After Warning Signs, Navy Begins Drug Tests for SEALS

Branch is the first to impose policy on special operations forces
By Bob Cronin,  Newser Staff
Posted Sep 29, 2023 2:30 PM CDT
Navy Launches Drug Tests for All SEALs, Candidates
This May 2020 photo provided by the Navy shows SEAL candidates participating in "surf immersion" during Basic Underwater Demolition training at the Naval Special Warfare Center in Coronado, California.   (MC1 Anthony Walker/U.S. Navy via AP)

The Navy announced Friday that it will institute sweeping drug testing not only for candidates to join the SEALs but for all 9,000 current members of its Naval Special Warfare force. That includes all SEALs and their combat boat support crews, who will be subject to random testing for performance-enhancing drugs, the New York Times reports. SEALs found to have one of dozens of substances prohibited by the Department of Defense could be expelled from the Navy. "My intent is to ensure every NSW teammate operates at their innate best while preserving the distinguished standards of excellence that define NSW," Rear Adm. Keith Davids, commander of Naval Special Warfare, told the force.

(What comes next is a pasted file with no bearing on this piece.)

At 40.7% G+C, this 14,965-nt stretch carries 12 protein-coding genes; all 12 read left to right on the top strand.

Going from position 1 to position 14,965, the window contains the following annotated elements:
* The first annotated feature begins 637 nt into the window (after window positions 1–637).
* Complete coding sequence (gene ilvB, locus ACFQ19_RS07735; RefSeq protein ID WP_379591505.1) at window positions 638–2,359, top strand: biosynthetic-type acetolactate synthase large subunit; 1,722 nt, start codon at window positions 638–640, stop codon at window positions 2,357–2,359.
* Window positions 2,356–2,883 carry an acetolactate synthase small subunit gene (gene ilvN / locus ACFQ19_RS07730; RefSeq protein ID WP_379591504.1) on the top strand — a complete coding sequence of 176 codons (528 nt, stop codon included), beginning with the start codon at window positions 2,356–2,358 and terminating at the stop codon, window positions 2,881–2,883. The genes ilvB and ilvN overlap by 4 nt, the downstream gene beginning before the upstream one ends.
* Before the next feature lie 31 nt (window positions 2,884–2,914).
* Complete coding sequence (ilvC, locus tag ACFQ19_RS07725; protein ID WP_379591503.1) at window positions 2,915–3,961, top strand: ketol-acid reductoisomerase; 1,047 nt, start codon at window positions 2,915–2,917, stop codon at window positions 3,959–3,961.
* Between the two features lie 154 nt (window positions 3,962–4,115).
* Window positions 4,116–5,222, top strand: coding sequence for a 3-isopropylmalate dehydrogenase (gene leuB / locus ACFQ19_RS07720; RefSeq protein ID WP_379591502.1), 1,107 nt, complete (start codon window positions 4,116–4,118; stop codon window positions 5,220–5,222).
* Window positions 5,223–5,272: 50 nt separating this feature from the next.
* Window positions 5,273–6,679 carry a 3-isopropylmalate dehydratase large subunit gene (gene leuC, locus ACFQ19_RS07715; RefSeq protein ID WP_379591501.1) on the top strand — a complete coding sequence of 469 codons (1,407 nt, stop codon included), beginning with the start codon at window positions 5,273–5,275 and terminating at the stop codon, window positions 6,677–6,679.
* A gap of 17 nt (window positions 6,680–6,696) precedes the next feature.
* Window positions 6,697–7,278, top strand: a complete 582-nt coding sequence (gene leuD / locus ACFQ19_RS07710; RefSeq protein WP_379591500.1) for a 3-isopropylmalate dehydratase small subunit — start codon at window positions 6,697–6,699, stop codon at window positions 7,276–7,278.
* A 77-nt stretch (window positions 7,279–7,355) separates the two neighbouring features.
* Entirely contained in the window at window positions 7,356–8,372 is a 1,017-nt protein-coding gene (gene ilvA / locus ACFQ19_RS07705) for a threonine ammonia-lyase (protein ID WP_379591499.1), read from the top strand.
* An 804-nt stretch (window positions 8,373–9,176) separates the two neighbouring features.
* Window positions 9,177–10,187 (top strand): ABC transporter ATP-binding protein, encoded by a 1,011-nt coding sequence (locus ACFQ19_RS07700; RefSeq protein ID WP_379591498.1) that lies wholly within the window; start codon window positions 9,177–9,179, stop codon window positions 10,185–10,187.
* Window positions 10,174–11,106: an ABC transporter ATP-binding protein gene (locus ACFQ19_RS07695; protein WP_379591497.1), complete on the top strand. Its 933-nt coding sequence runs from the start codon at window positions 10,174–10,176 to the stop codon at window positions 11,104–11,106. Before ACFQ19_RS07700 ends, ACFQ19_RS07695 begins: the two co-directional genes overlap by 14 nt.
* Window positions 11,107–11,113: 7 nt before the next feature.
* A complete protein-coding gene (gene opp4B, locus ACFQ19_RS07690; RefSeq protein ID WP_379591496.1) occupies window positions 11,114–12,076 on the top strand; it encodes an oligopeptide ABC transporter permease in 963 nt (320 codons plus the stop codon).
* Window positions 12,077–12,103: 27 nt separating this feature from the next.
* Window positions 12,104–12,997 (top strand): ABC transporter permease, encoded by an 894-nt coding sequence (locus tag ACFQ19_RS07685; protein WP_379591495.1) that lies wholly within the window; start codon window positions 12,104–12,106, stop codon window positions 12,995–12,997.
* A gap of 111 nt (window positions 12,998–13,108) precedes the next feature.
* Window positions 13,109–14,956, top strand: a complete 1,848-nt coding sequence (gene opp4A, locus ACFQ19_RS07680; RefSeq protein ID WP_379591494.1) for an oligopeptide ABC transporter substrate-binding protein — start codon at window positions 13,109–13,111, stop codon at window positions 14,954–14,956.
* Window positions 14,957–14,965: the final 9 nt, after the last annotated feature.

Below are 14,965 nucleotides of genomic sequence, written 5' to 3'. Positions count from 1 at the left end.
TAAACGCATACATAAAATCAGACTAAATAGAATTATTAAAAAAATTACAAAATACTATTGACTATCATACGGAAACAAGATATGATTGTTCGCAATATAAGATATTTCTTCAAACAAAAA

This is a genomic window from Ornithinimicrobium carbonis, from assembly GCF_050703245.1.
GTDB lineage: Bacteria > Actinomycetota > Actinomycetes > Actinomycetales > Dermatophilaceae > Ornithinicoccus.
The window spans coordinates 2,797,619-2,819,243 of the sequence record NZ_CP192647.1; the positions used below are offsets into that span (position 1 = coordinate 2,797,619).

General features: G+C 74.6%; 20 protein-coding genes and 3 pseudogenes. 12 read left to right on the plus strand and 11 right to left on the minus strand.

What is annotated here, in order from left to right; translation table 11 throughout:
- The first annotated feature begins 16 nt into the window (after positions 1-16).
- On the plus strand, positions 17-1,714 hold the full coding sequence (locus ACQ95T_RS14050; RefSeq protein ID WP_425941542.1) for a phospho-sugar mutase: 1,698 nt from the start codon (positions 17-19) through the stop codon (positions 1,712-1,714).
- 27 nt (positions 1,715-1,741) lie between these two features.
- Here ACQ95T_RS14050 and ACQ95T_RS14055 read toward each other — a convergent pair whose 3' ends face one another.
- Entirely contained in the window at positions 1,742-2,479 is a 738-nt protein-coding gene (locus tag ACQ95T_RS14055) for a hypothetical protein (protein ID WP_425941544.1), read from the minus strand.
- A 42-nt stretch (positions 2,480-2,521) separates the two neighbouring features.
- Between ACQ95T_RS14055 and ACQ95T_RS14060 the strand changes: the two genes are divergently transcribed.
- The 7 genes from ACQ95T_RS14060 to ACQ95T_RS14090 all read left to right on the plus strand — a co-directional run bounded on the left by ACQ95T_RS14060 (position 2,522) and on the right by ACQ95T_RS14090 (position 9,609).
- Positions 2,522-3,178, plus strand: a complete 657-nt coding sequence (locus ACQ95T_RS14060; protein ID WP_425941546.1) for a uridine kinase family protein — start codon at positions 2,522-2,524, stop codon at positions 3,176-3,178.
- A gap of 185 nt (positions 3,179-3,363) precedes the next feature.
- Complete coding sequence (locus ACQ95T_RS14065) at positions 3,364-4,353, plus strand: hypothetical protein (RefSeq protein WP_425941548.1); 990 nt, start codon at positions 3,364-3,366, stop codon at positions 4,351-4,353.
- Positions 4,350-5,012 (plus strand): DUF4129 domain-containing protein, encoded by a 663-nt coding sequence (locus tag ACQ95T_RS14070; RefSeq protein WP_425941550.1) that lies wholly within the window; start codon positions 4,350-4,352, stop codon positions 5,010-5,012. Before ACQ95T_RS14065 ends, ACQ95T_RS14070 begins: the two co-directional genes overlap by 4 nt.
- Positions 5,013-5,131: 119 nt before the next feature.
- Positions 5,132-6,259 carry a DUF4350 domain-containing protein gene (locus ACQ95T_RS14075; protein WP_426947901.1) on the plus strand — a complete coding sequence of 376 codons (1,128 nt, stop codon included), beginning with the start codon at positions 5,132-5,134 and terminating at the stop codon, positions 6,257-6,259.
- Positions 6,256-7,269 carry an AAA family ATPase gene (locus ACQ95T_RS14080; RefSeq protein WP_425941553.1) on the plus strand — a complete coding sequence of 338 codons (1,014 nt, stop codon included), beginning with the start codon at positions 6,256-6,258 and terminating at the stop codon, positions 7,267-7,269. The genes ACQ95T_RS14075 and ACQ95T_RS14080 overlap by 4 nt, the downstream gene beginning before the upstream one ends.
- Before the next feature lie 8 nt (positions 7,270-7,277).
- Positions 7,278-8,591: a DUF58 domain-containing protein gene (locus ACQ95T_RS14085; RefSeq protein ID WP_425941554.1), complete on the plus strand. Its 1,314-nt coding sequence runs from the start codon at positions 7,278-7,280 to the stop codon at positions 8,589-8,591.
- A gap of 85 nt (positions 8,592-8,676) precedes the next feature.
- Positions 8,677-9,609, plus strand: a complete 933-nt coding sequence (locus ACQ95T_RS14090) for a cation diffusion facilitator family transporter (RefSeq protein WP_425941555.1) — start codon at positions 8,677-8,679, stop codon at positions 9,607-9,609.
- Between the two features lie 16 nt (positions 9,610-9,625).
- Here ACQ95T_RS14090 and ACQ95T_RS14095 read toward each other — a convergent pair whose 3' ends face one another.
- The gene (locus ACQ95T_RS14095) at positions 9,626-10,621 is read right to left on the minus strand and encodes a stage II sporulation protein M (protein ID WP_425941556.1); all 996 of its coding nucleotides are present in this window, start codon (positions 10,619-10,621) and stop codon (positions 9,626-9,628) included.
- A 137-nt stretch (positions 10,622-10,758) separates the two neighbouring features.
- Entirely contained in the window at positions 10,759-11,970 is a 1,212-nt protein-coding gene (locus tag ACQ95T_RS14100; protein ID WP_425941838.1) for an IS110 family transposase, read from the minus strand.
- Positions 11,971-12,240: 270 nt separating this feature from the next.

The Navy has never tested SEALs for steroids or other performance-enhancing drugs despite the fact that the force has attracted top-flight competitive athletes. In February 2022, Seaman Kyle Mullen, a 24-year-old who had played Division 1 college football, died in training. Human growth hormone, testosterone, and other PEDs were found among his possessions, but an investigation concluded that they played no role in his death. Mullen's death nevertheless raised concerns about the SEALs, including their medical care and training procedures. An outside investigation produced with the Navy's cooperation reported that "Hell Week," the intense training period Mullen was undergoing, was brutal and vindictive, per

"If they tested the teams, we wouldn't have SEAL teams," a former SEAL, Jeff Nichols, said in a podcast interview last fall, per the Times, about the time that the Navy began limited testing of candidates. A spokesman told that just 74 tests out of 2,558 found elevated testosterone levels. Navy documents released Friday maintain that service leaders believe that "any number above zero is unacceptable—whether in training or downrange." The Army, Air Force, and Marines do not have a testing program for their special operations troops like the Navy's, but an Army spokesman said the leaders of that branch want to start one. (More Navy SEALs stories.)

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